With the number of foreigners dwarfing that of locals in her hometown of Abu Dhabi, Asma al-Muhairi has become increasingly anxious at the prospect of her younger nieces abandoning their full-length black robes in favor of Western attire that seems to be everywhere she goes.
But it wasn't until the 23-year-old marketing worker came face to face with two scantily-clad female foreigners at one of the many luxury shopping malls in the United Arab Emirates that she decided to take action.
"While going to a mall, I saw two ladies wearing ... I can't say even shorts. It was underwear," said al-Muhairi, whose black abaya — a long garment worn by conservative Gulf women — is offset by a gold Versace watch and egg-shell blue handbag.
"Really, they were not shorts," she said. "I was standing and thinking: 'Why is this continuing? Why is it in the mall? I see families. I see kids around.'"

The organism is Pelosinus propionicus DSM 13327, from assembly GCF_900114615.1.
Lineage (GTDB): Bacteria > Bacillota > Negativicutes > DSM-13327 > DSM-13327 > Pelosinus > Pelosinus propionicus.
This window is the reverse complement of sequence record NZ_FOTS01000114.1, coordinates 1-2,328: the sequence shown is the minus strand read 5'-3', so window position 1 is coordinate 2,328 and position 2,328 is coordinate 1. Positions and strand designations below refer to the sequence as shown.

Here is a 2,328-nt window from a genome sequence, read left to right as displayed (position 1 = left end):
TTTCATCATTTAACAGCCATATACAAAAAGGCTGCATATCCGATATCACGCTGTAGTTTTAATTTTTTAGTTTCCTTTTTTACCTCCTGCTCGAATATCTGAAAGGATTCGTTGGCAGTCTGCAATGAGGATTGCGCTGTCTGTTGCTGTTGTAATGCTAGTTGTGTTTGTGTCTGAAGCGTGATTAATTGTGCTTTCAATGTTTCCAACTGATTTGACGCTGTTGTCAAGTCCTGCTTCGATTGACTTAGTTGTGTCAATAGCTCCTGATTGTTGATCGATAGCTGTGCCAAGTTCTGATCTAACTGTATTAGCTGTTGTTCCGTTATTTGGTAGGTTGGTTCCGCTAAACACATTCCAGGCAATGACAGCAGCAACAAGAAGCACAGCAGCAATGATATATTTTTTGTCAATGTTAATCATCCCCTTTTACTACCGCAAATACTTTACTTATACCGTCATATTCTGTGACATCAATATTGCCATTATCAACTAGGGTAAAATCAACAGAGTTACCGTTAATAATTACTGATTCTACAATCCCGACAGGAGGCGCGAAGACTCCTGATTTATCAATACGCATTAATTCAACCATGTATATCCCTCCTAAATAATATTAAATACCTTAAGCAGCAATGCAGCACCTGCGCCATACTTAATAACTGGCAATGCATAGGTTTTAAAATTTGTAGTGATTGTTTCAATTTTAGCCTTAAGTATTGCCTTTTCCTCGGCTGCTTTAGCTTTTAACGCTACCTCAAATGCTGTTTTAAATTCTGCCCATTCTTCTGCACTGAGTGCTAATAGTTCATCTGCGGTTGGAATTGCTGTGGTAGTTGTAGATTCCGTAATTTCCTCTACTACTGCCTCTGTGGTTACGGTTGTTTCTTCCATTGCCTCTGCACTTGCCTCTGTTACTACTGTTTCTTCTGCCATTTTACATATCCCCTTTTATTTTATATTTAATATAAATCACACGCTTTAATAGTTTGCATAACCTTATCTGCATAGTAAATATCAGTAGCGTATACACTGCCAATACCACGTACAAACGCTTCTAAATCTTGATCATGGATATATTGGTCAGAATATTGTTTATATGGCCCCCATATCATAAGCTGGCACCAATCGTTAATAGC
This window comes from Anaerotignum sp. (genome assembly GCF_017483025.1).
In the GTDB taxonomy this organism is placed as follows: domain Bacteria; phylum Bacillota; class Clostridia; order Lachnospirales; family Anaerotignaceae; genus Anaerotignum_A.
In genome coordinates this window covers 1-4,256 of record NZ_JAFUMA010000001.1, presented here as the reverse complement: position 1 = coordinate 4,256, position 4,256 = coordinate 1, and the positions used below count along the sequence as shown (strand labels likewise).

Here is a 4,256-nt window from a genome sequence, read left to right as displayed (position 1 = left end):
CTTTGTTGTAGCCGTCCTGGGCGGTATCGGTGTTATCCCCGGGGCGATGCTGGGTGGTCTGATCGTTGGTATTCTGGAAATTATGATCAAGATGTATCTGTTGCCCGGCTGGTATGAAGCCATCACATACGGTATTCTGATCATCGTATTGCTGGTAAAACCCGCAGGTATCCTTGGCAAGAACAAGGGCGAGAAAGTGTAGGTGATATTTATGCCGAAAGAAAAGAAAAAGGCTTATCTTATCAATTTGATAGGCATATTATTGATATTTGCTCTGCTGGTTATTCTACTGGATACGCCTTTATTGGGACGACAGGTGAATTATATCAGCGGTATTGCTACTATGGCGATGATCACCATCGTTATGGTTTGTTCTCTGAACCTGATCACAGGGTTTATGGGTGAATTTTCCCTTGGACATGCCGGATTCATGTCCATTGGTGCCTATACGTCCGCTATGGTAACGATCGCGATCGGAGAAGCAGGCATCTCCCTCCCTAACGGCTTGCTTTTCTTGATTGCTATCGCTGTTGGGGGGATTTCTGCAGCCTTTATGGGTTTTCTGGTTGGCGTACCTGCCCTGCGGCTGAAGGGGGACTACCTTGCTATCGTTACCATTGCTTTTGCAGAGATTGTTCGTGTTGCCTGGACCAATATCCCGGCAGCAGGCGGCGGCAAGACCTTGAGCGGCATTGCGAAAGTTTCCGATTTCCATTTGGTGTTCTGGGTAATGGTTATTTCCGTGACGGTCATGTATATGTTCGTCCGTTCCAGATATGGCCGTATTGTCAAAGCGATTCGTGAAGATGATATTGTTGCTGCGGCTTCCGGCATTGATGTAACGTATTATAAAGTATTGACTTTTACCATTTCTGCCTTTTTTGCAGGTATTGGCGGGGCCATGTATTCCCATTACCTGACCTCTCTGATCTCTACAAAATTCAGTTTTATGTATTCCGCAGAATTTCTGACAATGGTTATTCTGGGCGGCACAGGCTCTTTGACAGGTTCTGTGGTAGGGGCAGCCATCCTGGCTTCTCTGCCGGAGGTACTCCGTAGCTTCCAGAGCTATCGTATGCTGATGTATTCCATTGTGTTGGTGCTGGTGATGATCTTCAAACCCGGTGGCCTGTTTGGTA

Failing to persuade the mall to intervene, al-Muhairi and another Emirati woman, Hanan al-Rayes, took to Twitter to air their concerns in May.
They were inundated with responses that prompted them to launch a Twitter campaign dubbed (at)UAEDressCode that aims to explore ways to combat the growing number of shoppers in low-cut dresses and hot pants.
Text and Images: AP
Image: In this photo taken Saturday,Women of different nationalities walk at the Jumeirah Beach Residence Walk in Dubai , United Arab Emirates. As the numbers of foreigners have increased, so have the stories of them violating the UAE's strict indecency code which limits drinking to bars and nightclubs and bans public displays of affection.